Monday, January 01, 2024

Daily Bible Reading Reflection - Where did Satan Come From? (Gen 3)

The first sign of trouble in God's ideal world came from the interaction with the serpent in the garden.  Later parts of the Bible make it clear that this is non other than Satan, who is called the adversary and accuser along with the Devil.  Jesus called him a liar and the father of all lies because this is his nature and there is no truth in him.

I am reminded of the question as to Satan's origin.  Where did the Devil come from?  While it is true that the Devil is God's adversary, this does not mean that he is an evil deity or an alternative "god."  The fact that he appears in garden as a creature makes it clear that like Satan falls in the same category as every other created thing.  In Revelation, the Devil appears as an even greater creature.  Even though he is a fearful seven-headed dragon, he is still a creature and not the creator.  God's angels defeat him in chapter 12.  God's people also defeat him in chapter 12 because of the blood of the lamb.  In chapter 20, all it takes is for ONE of God's angels to bind the dragon and throw him into the abyss.  At the final judgment in chapter 20, the Devil is thrown into the lake of fire in the final judgment along with all of his work, including death.  As a creature, like every other creature, there was a time when the Devil didn't exist.  As an enemy of God, like every other enemy of God, there will come a time when he will be no more in the lake of fire.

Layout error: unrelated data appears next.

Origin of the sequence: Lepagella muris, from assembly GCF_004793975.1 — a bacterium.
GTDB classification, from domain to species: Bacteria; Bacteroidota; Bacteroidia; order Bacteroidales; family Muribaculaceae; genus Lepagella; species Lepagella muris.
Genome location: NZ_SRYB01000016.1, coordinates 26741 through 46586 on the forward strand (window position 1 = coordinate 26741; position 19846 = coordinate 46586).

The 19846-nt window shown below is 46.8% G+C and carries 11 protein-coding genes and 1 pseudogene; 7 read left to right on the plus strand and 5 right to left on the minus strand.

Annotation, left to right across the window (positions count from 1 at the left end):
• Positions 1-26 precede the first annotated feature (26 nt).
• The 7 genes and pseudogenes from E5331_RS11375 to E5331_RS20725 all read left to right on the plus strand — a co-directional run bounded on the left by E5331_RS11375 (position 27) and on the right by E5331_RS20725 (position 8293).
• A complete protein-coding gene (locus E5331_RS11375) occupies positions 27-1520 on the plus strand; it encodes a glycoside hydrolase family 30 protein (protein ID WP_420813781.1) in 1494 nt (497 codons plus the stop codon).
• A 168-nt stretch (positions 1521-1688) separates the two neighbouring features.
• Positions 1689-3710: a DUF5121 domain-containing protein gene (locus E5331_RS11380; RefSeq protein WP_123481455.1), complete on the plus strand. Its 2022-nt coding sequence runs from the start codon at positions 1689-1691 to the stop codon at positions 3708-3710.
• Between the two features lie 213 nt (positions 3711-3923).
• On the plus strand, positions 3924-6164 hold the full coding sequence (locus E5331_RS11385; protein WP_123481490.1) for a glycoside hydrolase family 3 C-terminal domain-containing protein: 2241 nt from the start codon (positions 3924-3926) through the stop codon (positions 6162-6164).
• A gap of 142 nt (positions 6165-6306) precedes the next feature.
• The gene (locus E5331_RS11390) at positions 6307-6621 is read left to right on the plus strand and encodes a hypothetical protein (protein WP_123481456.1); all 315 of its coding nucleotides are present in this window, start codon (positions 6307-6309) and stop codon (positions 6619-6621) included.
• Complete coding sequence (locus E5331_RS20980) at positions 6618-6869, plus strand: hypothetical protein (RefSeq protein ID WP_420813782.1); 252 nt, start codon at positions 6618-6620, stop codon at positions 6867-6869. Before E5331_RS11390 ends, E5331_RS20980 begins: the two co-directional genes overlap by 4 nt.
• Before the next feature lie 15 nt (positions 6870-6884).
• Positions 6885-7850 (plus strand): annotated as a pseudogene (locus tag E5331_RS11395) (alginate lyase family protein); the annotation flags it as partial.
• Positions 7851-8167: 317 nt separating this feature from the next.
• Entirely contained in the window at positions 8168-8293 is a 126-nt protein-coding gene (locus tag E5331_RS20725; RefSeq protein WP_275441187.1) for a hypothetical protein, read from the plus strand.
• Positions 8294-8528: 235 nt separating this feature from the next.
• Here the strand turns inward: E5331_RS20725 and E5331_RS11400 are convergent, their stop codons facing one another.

As I look at Satan in the garden, I am reminded that he only has the power of deception.  His lies make him seem more powerful and wise than he is.  It really isn't important to know Satan's backstory because the Bible does not give it.  If we have everything we need for life and godliness, then we already have all that we need.  The introduction of Satan as a creature in the beginning, and the prophecy of his end as a creature because he is an enemy of God gives perspective on where his false "wisdom" leads.  

Later, the book of proverbs will declare in chapter 9 that the fear of the Lord is the beginning of wisdom.  The last part of 1 Corinthians 1 tells us that Christ has become our wisdom, and that this is a wisdom that none of the rulers of this age have understood.  Because of this, we can see the fruit in the prohibited tree for what it is.  We gain our wisdom from God.

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